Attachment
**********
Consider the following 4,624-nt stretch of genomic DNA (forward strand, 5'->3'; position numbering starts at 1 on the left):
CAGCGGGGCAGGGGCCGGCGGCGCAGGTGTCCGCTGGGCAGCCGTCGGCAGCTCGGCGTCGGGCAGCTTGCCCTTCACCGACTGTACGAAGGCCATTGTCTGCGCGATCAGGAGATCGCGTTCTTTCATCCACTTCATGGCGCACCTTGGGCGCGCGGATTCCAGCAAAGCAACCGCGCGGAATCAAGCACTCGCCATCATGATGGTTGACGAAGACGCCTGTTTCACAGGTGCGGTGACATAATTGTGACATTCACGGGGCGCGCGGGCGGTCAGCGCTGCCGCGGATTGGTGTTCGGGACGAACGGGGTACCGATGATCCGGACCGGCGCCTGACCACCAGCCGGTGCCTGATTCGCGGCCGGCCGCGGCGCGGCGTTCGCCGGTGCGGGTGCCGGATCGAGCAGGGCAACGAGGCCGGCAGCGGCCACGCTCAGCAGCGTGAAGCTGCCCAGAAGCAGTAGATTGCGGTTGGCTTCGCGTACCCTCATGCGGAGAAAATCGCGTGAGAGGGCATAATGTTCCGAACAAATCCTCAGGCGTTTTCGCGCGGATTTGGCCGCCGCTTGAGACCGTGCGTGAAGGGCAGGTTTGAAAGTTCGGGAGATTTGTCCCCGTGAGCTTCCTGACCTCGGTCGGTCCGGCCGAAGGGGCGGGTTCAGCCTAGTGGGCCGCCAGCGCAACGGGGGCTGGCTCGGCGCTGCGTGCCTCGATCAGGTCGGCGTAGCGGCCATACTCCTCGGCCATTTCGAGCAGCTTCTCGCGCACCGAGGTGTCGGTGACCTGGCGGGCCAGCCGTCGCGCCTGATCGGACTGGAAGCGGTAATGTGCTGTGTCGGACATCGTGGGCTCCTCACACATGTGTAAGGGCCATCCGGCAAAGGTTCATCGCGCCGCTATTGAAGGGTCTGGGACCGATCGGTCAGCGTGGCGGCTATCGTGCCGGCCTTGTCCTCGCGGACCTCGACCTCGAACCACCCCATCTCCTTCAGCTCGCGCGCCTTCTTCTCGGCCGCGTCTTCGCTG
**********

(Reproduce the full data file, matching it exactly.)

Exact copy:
Consider the following 4,624-nt stretch of genomic DNA (forward strand, 5'->3'; position numbering starts at 1 on the left):
CAGCGGGGCAGGGGCCGGCGGCGCAGGTGTCCGCTGGGCAGCCGTCGGCAGCTCGGCGTCGGGCAGCTTGCCCTTCACCGACTGTACGAAGGCCATTGTCTGCGCGATCAGGAGATCGCGTTCTTTCATCCACTTCATGGCGCACCTTGGGCGCGCGGATTCCAGCAAAGCAACCGCGCGGAATCAAGCACTCGCCATCATGATGGTTGACGAAGACGCCTGTTTCACAGGTGCGGTGACATAATTGTGACATTCACGGGGCGCGCGGGCGGTCAGCGCTGCCGCGGATTGGTGTTCGGGACGAACGGGGTACCGATGATCCGGACCGGCGCCTGACCACCAGCCGGTGCCTGATTCGCGGCCGGCCGCGGCGCGGCGTTCGCCGGTGCGGGTGCCGGATCGAGCAGGGCAACGAGGCCGGCAGCGGCCACGCTCAGCAGCGTGAAGCTGCCCAGAAGCAGTAGATTGCGGTTGGCTTCGCGTACCCTCATGCGGAGAAAATCGCGTGAGAGGGCATAATGTTCCGAACAAATCCTCAGGCGTTTTCGCGCGGATTTGGCCGCCGCTTGAGACCGTGCGTGAAGGGCAGGTTTGAAAGTTCGGGAGATTTGTCCCCGTGAGCTTCCTGACCTCGGTCGGTCCGGCCGAAGGGGCGGGTTCAGCCTAGTGGGCCGCCAGCGCAACGGGGGCTGGCTCGGCGCTGCGTGCCTCGATCAGGTCGGCGTAGCGGCCATACTCCTCGGCCATTTCGAGCAGCTTCTCGCGCACCGAGGTGTCGGTGACCTGGCGGGCCAGCCGTCGCGCCTGATCGGACTGGAAGCGGTAATGTGCTGTGTCGGACATCGTGGGCTCCTCACACATGTGTAAGGGCCATCCGGCAAAGGTTCATCGCGCCGCTATTGAAGGGTCTGGGACCGATCGGTCAGCGTGGCGGCTATCGTGCCGGCCTTGTCCTCGCGGACCTCGACCTCGAACCACCCCATCTCCTTCAGCTCGCGCGCCTTCTTCTCGGCCGCGTCTTCGCTG